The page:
This year, TSW was also among the 370,000 visitors present at the Salone del Mobile. An opportunity to assist first-hand in the experience of the clients of our clients, to lay the foundations of an ambitious project together (we talked about it here), but also to share our research on the tactile perception of materials by means of psychophysiological methods. Thus illustrating how products and product experiences can be improved by listening to people and studying the objective measurement of their perceptions.
We have always affirmed the importance of involving people in all phases of design. Doing so is simple, you just need a space for sharing, and “reconnection”, a place where companies open themselves to listening to the experiences of their customers, all the while supported by us as we interpret and facilitate this relationship.
Often, however, what people say about their perception actually hides much more, that is, innate perceptions that are not conveyed through words, but that have a significant impact on the overall experience. How, then, can we access the implicit sphere and truly understand what customers experience as they use a service or product?
It is possible to objectively measure people’s undeclared perceptions through scientific research and neuroscience, accessing extraordinary data that complements the already precious wealth of information that collected through listening and co-creation activities with the very same clients.
From a practical point of view, behavioral and neuroscience research models require a significantly lower number of participants than more traditional methodologies to statistically guarantee results. Furthermore, from a more general perspective, the current historical period presents great potential for the application of psychophysiology and the study of psychophysiological data, not only in classical scientific fields, but also for the development of future scenarios and technologies such as the metaverse.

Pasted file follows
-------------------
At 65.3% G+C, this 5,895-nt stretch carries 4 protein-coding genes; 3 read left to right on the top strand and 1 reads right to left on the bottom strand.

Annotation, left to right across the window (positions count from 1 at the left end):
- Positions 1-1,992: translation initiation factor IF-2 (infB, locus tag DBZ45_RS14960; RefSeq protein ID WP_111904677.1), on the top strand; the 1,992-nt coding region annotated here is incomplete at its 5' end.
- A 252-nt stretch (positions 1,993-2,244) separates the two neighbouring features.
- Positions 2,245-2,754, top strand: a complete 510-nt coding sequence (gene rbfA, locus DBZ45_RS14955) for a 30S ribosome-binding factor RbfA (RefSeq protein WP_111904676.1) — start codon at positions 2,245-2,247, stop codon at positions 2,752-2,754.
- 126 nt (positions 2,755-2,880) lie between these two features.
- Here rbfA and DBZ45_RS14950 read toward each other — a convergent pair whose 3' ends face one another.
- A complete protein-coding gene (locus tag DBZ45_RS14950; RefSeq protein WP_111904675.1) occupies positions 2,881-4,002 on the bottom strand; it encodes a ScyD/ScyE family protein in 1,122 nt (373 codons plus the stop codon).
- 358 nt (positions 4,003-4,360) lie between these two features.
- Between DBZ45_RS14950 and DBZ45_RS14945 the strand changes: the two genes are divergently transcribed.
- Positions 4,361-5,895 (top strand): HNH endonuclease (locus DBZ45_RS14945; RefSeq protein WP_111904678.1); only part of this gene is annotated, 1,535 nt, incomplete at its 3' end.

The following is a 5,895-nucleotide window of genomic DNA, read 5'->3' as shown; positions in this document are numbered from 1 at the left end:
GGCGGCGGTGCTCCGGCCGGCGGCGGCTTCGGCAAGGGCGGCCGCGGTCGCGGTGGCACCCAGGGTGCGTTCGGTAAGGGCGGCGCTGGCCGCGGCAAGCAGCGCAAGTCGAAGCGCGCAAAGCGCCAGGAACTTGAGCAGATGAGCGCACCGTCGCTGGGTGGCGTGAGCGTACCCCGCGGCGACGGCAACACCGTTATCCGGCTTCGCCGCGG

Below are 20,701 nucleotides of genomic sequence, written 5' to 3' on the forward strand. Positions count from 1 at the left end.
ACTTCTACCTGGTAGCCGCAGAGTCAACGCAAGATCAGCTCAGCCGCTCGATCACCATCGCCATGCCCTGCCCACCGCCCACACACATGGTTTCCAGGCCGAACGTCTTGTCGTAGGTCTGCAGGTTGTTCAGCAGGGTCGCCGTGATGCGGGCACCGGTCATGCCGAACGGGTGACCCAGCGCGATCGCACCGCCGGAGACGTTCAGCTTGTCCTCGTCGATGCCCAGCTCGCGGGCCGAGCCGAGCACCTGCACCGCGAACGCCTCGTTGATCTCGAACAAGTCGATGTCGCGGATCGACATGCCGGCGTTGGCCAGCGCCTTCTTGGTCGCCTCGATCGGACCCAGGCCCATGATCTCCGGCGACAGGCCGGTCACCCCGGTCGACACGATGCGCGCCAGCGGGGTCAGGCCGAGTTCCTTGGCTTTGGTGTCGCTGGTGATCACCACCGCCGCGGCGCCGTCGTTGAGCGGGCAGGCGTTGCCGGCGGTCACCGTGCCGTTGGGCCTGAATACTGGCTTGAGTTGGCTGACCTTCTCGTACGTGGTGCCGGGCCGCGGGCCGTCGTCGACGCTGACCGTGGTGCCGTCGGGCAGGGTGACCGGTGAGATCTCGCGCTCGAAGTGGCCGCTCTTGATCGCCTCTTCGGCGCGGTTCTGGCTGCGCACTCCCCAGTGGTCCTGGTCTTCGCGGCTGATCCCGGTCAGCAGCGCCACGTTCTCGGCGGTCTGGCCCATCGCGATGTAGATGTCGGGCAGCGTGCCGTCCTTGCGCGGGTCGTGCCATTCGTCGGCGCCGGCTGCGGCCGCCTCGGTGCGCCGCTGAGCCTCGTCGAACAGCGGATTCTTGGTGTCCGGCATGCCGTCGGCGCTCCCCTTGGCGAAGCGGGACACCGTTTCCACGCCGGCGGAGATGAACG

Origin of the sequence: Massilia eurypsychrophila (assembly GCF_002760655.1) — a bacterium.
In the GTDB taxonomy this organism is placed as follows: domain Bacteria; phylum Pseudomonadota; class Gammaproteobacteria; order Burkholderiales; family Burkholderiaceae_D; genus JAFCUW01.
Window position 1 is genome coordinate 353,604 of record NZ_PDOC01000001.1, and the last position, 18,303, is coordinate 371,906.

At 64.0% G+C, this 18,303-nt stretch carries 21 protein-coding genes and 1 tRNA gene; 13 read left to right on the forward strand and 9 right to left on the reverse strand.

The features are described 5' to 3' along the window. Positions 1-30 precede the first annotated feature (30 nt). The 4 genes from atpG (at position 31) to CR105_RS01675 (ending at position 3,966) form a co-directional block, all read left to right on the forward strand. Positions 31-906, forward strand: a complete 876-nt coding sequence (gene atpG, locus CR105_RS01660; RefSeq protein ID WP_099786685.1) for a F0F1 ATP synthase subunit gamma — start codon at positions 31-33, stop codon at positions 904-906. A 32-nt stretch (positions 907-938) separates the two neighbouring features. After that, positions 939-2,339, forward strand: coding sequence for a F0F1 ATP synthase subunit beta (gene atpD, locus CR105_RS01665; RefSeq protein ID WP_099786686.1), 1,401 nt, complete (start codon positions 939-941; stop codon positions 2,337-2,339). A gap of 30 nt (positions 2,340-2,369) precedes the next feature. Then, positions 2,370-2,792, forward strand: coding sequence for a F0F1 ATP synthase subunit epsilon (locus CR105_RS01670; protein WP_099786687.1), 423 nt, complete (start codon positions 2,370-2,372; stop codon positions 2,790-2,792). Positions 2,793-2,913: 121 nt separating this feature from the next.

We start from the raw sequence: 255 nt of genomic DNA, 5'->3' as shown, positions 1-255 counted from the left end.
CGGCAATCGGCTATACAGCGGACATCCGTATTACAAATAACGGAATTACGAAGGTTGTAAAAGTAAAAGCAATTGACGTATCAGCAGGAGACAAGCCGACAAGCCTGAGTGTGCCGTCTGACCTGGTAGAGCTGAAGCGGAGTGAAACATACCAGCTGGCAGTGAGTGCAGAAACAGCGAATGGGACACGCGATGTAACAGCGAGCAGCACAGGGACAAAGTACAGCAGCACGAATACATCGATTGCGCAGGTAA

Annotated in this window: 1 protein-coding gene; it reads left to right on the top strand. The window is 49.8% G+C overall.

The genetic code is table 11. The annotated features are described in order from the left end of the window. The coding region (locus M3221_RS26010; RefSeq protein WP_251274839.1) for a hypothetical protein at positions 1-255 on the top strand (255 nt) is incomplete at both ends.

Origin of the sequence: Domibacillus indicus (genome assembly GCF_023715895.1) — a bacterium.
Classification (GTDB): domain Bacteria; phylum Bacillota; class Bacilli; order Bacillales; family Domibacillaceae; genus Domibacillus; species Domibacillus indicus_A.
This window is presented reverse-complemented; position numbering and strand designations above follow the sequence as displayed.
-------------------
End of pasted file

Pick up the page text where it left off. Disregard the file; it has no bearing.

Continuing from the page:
We recently carried out research on the tactile perception of different materials with the aim of detecting, on the one hand, the degree of pleasure declared through a listening activity and, on the other, the degree of pleasure actually perceived on a psychophysiological level.
To do this, we involved 24 participants, asking them to touch four different types of carpets belonging to two different price ranges, but without knowing the relative prices. During the experiment, we recorded their electroencephalographic signal (EEG) and their skin conductance level (SCL). What did we discover? The data speaks for itself, emotional responses do not always coincide with what is verbally declared.
In fact, the test demonstrated that one of the cheapest materials actually had the highest response in terms of pleasantness. In light of these results, it would be reasonable to consider reorganizing how fabrics are presented to potential clients. Starting from budget availability, the showroom should then propose a comparison between carpets strictly in the same price range so that the perceived pleasantness of the cheaper material does not affect the possibility of selling one of greater value.
How relevant are the results of this test? Highly, as they would allow all those who sell products in which the tactile component is a deciding factor during the purchase phase, such as this specific case with carpet, to define new sales methods based on the people’s experiences, to create a better overall purchase experience for customers, and to optimize sales at the same time.
If you want to know more, you can consult our research results here: Neuroscience for measuring the pleasantness of materials.